The man behind the main man

GAA: All Ireland SFC SF

Putting the plans in place: Tom Prendergast is one of the key men in James Horan's backroom team. Photo:Sportsfile

Putting the plans in place: Tom Prendergast is one of the key men in James Horan's backroom team. Photo:Sportsfile

While most of the attention that is paid to the Mayo sideline is concentrated on what James Horan is doing and possibly thinking, one of his main lieutenants, Tom Prendergast, is as much an important cog in the Mayo wheel. Horan’s trusted ally since their days together with Ballintubber is another deep thinker on the game, but likes to keep things simple when talking about how Mayo have got to where they are. “It's like everything in life, you get out of it what you put into it,” he said last week.

As Mayo head to Croke Park for their 12th time in the past three years in the current regimes reign, getting the players to improve their skills and their appreciation of what it takes to play in almost every position in the park is key to their success he believes. “In terms of improving players and players improving themselves something we focus on is that players are universal in terms of the approach. If you're an attacker, you’ve got to be a really, really, good defender and if you're a defender, you got to be a really, really, good attacker, because you can't break the game up to when it's in this part of the pitch it's defending, and when it's in this part of the pitch it's attacking. That's not the way it works. When you get the ball as a corner back, you're an attacker, and similarly as Cillian O'Connor and Alan Freeman have shown this year, we've got goals from our tackling high up the pitch. We have the versatility, that gives you the depth, we've quite a few players who can play in a range of positions which gives you the options. Cillian, Alan Dillon, Kevin McLoughlin have all played all over the forwards and further back. Keith Higgins has moved around, Aidan O'Shea has played full-forward, centre-forward, and midfield, I think you have to have that. It's great to, that improves the positional awareness of all the team, so a wing-forward has a very good idea of what your corner back is looking for in terms of the help that he needs, and the defenders have a appreciation of what the forwards need and are looking for in the quality and type of ball that's coming in and I think that's definitely improved.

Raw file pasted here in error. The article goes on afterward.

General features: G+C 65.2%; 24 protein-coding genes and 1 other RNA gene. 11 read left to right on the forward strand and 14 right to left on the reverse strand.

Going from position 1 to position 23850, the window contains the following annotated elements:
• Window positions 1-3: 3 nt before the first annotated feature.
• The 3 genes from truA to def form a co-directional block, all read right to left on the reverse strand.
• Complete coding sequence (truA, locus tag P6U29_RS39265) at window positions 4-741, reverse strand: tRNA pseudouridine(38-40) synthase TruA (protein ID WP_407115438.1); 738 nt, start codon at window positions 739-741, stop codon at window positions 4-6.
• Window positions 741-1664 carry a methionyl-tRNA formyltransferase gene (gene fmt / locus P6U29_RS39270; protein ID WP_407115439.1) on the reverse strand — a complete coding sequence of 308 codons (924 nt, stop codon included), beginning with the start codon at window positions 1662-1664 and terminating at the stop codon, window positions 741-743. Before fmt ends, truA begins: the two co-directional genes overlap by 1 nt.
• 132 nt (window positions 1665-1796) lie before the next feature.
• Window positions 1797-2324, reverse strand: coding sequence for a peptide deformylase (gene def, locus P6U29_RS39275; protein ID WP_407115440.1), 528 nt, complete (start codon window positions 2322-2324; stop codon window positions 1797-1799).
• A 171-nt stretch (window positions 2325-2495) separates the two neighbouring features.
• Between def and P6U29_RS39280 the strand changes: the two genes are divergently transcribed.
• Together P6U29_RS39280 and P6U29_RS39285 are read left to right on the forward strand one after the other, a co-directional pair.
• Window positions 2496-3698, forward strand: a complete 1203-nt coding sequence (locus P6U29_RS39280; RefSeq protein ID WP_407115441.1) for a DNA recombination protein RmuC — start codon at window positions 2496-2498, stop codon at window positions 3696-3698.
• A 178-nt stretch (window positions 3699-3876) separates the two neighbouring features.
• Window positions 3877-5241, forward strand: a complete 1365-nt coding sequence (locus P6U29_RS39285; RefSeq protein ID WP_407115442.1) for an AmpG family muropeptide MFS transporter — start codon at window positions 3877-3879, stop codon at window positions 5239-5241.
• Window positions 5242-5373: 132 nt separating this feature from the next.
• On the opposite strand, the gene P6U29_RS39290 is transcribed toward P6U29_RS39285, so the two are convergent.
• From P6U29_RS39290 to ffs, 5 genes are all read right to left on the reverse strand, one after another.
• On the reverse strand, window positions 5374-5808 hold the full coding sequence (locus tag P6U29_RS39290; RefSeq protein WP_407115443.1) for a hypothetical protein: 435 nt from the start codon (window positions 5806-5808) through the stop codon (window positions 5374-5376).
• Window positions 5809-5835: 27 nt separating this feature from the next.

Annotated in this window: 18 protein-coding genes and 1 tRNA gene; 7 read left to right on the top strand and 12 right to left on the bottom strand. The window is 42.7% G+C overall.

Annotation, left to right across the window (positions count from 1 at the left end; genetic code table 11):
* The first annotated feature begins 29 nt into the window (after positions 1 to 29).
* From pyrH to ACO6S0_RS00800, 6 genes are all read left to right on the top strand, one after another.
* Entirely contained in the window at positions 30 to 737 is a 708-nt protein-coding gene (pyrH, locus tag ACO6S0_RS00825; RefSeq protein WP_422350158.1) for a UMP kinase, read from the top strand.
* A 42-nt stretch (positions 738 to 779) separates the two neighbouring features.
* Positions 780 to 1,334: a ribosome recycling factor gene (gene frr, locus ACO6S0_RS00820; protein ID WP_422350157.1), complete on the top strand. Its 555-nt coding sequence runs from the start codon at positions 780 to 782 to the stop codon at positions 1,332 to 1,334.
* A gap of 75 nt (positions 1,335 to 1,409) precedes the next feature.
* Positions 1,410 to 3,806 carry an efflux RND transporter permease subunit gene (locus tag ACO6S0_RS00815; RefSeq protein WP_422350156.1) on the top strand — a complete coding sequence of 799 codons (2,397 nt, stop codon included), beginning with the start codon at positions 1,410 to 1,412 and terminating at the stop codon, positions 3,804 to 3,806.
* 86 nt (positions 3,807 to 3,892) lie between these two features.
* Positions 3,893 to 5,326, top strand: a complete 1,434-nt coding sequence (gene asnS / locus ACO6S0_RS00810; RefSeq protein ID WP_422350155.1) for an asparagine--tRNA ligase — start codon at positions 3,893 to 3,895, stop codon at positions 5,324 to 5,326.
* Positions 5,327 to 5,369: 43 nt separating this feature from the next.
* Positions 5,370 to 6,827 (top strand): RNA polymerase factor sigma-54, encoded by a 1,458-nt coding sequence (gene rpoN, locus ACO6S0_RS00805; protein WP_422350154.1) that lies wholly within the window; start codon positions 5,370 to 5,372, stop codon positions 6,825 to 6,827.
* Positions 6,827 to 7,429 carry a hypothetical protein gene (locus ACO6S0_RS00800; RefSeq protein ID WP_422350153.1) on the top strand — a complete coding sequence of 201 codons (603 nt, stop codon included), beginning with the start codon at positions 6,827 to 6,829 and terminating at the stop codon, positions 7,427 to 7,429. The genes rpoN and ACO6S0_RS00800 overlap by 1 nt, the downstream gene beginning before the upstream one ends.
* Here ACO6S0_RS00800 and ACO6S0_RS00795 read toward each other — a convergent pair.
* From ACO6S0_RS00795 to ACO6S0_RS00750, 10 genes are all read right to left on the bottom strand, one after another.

We are a more fluid team, there's more fluency to the way we're playing and part of that is down to us having players who are very versatile and are very comfortable on the ball in whatever part of the pitch they happen to be. If we've a corner forward who is back defending and he gets on the ball at wing-back, he's got a good idea of what's required in that position and similarly, say Keith when he's attacking from corner back he has an idea of what he's to do.”

As for Sunday’s opponents, he’s sees Tyrone as playing very much in the same style that they always have under Mickey Harte. “They press the ball pretty much wherever it is on the pitch. They might give you easy possession behind your own 45 but that's about it, once you go beyond that they press pretty high up the pitch, much further than Donegal do. They are very effective tacklers and they'll look to compress the space. Space will be at a premium, I suppose we know what to expect and we have to play at a level right at the upper end of what we are capable of if we are going to beat them.” When asked had Mayo reached that level yet, Prendergast thinks they still have a bit to go. “I'd say not, we've got a way to go. We've been working hard since the Donegal game and after every game we look at where we can improve, we’re still working very hard on our skill execution and we still have a ways to go on that, even though we've done that, we continue to work on our tackling and we're just working hard on our attacking and lines of running. We did a lot well against Donegal and I think there's definitely scope for improvement and we're hoping to bring that to bear against Tyrone.”



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